Jesus always lifted the leaden weight of the traditions of men. The confines and burdens of religion are too heavy. God’s law is simple and direct, but the oral traditions are a cumbersome load to bear. And they were/are an inadequate way to approach God. An inadequate means to be clean before God. Instead of producing hope and joy they (the traditions) only seemed to create a sense of failure and despair.
When the servants dipped into that first ceremonial jar, at Jesus’ command, I wonder how much doubt and cynicism was present. Yet when the ladle emerged their amazement must have reverberated with astonishment. Can you hear the gasps? The whispers? And like a ripple in the water the news spread. Current by current.
Did Mary watch as they carried it forward? Did she smile that secret, pleased “mother smile” as they took the sample to the Master of the Banquet? Did the servants’ nostrils flare as they inhaled the rich aroma of the wine water? Did their mouths water? Knowing grins must have exploded as the Master declared the wine incredible. Vintage.
How much better to have full jars of wine—the miracle—than the empty jars of ceremony? Ceremonial, religious rituals can not create joy. The outward ritual could never and will never produce an inward transformation. (Be careful, I know we do not ceremonially wash our hands, but we have other rituals and ceremonies that can be just as empty and religious).
Inadequate preparations. Feeling or being inadequate leads to desperation. It leads to overcompensation. I am well acquainted with both. Often I have assessed the situation and found my preparations to be sorely inadequate. There have been times and situations when I simply did not calculate correctly, times when I gave too much away, and times when I allowed the greediness of others to contribute to my depletion.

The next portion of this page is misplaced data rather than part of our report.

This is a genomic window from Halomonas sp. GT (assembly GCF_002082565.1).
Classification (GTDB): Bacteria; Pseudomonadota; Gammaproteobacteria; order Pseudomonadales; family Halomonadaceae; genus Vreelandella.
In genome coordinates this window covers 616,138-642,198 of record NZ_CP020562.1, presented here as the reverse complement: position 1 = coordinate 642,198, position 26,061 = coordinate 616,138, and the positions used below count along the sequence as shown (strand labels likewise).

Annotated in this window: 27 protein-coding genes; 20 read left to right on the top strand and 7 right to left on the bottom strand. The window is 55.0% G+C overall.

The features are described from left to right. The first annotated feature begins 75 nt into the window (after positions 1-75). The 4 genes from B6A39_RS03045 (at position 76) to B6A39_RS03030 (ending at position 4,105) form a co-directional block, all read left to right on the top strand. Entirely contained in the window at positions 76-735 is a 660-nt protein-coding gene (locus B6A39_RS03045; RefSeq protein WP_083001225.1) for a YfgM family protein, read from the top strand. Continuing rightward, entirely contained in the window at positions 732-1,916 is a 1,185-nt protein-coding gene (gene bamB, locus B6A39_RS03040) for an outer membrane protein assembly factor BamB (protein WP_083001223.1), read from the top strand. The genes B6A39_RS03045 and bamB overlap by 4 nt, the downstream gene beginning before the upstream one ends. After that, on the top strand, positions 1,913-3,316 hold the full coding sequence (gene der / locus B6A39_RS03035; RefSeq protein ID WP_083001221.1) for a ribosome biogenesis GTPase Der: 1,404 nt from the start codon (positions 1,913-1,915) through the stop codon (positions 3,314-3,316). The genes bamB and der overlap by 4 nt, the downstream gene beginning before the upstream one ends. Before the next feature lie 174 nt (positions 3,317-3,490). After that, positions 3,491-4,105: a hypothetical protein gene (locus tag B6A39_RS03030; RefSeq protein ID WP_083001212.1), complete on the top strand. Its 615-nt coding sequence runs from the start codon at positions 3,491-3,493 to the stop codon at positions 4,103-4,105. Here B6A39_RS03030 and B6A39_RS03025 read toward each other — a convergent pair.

Often I have tried to remedy the dilemma myself. I have tried to fix the problem. I have attempted to reverse my blunders and spiritual faux pas (In French this phrase means ‘false step’). But my abilities were inadequate. I was washing my hands when I should have been asking God to wash my heart. I must learn to take my inadequacies to Jesus. I must go to Jesus and confess that the wine is gone. And leave the transformation to him.
Feeling inadequate? Have you run out of wine? Found yourself in the middle of a spiritual faux pas? Are you realizing that all your jars are empty? Remember, Jesus uses what is readily available. Do whatever he says.
Water to wine.
Ceremonial ritual into joy.
Inadequacy to abundance.
Jesus is forever taking our inadequate attempts and filling the lack.
Jesus is forever taking the ordinary and making it extraordinary.
Can you imagine how some people would have (would still) reacted knowing Jesus had used the ceremonial jars to provide wine for the wedding?
I wish I knew what happened to those jars. Did they ever hold water again? And if they did was there a faint scent of dark, rich wine as the water was poured over raised hands?